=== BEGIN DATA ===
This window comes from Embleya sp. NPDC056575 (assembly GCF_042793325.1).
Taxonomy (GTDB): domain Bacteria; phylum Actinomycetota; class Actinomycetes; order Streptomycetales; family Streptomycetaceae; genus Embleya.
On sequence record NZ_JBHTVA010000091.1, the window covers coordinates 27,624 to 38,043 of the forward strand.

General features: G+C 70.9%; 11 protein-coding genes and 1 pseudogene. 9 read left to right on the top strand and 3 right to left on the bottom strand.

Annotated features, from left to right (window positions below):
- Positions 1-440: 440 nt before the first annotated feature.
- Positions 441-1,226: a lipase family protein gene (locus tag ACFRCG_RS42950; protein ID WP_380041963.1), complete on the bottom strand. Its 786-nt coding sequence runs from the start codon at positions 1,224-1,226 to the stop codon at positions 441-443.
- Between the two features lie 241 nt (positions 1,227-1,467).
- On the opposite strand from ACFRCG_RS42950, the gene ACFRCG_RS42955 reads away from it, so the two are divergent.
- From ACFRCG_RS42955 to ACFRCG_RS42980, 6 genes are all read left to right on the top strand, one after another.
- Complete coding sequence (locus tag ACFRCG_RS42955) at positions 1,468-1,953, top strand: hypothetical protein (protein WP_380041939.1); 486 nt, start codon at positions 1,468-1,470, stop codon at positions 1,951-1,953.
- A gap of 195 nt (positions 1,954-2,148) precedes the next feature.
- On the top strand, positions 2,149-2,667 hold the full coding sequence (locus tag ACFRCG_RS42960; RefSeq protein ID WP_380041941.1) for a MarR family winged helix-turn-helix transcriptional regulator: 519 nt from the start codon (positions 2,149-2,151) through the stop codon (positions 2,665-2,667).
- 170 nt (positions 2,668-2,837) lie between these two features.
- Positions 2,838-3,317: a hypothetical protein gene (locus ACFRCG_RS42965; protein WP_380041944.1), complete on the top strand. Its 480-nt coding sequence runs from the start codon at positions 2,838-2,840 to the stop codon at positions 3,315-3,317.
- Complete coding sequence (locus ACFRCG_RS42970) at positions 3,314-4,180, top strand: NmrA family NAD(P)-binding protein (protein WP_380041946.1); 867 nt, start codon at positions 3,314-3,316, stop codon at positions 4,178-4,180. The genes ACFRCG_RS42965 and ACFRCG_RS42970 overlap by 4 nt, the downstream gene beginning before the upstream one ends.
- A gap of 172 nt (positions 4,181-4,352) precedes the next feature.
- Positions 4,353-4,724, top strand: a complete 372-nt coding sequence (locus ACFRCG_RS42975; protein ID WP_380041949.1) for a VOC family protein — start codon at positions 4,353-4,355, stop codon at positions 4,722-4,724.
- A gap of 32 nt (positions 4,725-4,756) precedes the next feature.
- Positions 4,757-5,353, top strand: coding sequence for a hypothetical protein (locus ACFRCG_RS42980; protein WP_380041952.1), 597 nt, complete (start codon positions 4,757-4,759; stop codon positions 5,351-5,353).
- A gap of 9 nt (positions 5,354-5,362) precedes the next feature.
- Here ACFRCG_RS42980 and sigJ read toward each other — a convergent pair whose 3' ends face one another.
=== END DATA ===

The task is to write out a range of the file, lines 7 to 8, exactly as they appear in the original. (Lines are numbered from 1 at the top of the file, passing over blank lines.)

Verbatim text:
- Positions 441-1,226: a lipase family protein gene (locus tag ACFRCG_RS42950; protein ID WP_380041963.1), complete on the bottom strand. Its 786-nt coding sequence runs from the start codon at positions 1,224-1,226 to the stop codon at positions 441-443.
- Between the two features lie 241 nt (positions 1,227-1,467).